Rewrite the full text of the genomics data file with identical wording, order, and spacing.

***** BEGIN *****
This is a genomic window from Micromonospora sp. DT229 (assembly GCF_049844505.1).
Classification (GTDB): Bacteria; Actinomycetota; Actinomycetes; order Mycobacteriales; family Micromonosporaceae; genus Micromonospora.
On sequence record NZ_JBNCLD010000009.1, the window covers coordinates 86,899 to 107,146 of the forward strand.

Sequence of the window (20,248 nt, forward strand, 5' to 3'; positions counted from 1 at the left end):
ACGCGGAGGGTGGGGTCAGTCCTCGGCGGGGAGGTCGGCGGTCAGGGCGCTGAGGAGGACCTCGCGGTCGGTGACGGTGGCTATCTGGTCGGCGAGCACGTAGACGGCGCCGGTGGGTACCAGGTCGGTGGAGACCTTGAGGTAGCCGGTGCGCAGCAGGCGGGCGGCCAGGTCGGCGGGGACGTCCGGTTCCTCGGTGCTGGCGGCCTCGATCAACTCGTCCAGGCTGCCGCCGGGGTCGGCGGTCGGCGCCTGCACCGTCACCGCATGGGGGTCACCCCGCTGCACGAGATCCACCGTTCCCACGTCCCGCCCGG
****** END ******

This is a genomic window from Micromonospora sp. DT229 (assembly GCF_049844505.1).
Classification (GTDB): Bacteria; Actinomycetota; Actinomycetes; order Mycobacteriales; family Micromonosporaceae; genus Micromonospora.
On sequence record NZ_JBNCLD010000009.1, the window covers coordinates 86,899 to 107,146 of the forward strand.

Sequence of the window (20,248 nt, forward strand, 5' to 3'; positions counted from 1 at the left end):
ACGCGGAGGGTGGGGTCAGTCCTCGGCGGGGAGGTCGGCGGTCAGGGCGCTGAGGAGGACCTCGCGGTCGGTGACGGTGGCTATCTGGTCGGCGAGCACGTAGACGGCGCCGGTGGGTACCAGGTCGGTGGAGACCTTGAGGTAGCCGGTGCGCAGCAGGCGGGCGGCCAGGTCGGCGGGGACGTCCGGTTCCTCGGTGCTGGCGGCCTCGATCAACTCGTCCAGGCTGCCGCCGGGGTCGGCGGTCGGCGCCTGCACCGTCACCGCATGGGGGTCACCCCGCTGCACGAGATCCACCGTTCCCACGTCCCGCCCGG